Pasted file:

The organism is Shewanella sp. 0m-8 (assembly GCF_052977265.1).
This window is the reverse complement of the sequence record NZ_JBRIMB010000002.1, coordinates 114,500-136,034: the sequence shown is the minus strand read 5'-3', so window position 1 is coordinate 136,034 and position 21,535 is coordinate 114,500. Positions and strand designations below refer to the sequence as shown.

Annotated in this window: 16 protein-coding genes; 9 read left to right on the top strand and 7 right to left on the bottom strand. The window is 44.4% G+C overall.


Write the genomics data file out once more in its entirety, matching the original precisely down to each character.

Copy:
The organism is Shewanella sp. 0m-8 (assembly GCF_052977265.1).
This window is the reverse complement of the sequence record NZ_JBRIMB010000002.1, coordinates 114,500-136,034: the sequence shown is the minus strand read 5'-3', so window position 1 is coordinate 136,034 and position 21,535 is coordinate 114,500. Positions and strand designations below refer to the sequence as shown.

Annotated in this window: 16 protein-coding genes; 9 read left to right on the top strand and 7 right to left on the bottom strand. The window is 44.4% G+C overall.